C. Burkhart on sat 19 jan 02
This past fall, 42 percent of the students in the nation's colleges and
universities were 25 or older, according to the Education Department. That's
up from 28 percent in 1980, before so many working women began to enroll.
Colleges compete vigorously to attract those 6.4 million older college
students, who are in the vanguard of more than 70 million adults their age
who will take some sort of job-related or personal development class,
seminar or workshop in the coming year.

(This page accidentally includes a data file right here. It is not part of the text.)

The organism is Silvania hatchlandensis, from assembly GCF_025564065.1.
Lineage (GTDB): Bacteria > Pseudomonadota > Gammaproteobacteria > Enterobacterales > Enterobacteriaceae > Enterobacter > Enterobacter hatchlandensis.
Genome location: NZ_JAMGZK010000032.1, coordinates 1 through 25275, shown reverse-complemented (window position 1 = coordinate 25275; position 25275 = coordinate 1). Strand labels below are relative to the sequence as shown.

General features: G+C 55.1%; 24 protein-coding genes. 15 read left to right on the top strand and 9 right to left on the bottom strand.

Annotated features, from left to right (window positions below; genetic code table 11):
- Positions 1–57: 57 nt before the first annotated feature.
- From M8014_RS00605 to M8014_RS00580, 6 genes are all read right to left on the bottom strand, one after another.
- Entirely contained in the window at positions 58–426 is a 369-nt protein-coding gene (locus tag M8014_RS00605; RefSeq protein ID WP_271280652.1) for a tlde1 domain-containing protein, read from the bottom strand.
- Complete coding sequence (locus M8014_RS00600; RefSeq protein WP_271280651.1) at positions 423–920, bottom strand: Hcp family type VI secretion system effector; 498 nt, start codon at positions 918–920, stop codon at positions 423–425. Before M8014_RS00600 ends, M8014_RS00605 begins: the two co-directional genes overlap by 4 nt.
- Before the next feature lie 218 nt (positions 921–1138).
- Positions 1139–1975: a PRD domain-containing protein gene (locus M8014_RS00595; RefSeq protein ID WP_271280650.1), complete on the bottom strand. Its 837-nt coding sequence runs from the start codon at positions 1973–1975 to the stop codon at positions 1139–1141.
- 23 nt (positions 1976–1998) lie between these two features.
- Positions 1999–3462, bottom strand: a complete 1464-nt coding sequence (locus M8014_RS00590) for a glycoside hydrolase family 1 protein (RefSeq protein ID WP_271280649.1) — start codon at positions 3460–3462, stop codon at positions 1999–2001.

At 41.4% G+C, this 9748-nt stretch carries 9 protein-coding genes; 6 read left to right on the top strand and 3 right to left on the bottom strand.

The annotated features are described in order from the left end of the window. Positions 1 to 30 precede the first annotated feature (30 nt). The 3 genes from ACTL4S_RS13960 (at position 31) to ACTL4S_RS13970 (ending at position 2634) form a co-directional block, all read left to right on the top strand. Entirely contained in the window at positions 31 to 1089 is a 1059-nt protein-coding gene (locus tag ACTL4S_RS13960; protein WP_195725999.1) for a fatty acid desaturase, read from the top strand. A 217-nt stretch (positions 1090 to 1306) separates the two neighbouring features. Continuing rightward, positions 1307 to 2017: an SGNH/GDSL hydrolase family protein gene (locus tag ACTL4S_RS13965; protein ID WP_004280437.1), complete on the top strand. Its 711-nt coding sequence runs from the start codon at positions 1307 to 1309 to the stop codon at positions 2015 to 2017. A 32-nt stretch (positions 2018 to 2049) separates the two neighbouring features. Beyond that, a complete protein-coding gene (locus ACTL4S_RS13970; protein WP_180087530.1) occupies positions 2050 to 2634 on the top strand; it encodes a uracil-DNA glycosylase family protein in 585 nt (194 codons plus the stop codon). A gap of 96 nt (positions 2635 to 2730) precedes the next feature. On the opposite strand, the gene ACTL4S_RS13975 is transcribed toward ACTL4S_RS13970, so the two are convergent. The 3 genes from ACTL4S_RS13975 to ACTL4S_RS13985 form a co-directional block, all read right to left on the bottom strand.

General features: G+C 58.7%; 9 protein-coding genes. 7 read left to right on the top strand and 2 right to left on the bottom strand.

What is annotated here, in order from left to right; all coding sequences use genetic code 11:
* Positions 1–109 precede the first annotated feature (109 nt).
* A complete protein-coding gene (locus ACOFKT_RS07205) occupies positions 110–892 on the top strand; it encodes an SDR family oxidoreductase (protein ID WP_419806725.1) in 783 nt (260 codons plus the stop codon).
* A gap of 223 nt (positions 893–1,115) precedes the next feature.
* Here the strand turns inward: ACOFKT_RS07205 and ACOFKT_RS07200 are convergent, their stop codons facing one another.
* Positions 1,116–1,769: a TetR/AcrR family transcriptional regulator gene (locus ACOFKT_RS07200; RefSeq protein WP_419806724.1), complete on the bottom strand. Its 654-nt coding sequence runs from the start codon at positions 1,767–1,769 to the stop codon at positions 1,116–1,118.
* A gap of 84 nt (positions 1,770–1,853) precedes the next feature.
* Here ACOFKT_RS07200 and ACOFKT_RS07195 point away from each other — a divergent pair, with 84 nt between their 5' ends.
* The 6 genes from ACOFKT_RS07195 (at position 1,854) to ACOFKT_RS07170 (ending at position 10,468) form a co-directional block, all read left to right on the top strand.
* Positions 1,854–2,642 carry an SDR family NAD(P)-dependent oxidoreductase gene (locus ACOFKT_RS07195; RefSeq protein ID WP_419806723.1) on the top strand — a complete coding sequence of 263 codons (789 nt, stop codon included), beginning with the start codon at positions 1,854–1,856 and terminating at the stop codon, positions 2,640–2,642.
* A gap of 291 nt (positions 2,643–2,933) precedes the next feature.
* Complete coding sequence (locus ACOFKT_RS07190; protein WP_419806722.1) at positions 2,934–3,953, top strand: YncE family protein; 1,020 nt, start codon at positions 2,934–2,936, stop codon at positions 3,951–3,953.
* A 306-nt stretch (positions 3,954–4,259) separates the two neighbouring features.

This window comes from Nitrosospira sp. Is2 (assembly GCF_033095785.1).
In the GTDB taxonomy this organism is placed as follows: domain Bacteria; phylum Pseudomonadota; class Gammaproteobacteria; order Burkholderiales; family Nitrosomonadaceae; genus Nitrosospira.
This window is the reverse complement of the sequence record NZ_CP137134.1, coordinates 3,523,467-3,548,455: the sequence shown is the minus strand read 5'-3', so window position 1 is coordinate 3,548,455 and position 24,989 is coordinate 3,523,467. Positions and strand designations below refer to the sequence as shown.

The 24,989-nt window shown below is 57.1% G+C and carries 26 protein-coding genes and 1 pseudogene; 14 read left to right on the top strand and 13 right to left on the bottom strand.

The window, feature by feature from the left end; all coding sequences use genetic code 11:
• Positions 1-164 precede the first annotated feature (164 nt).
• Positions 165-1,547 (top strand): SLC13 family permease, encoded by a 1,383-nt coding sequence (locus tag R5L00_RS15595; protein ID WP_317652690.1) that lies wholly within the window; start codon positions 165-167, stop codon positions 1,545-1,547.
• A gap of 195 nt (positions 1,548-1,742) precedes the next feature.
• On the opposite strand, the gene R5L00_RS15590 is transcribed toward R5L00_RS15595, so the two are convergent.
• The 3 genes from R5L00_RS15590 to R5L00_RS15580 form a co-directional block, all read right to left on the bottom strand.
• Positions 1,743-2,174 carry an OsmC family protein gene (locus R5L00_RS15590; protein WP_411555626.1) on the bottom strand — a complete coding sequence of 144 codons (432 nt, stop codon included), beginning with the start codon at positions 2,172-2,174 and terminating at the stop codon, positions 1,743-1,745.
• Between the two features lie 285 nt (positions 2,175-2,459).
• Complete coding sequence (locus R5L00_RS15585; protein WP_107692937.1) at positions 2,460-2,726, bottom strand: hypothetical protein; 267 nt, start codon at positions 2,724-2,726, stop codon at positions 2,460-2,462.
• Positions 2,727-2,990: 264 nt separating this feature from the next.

One could reasonably argue that the welfare of many community colleges is
enhanced with a state subsidized continuing education program. With this
additional funding a greater number of instructors remain employed in often
under-utilized facilities, not to mention the benefit to the surrounding
community. However, it should be the obligation of the facility to impose
fees and regulations to benefit all parties. The operative word is
c-o-m-m-u-n-i-t-y. So those who rebel against the older students in 'your'
facility, get over yourselves or move out of the way.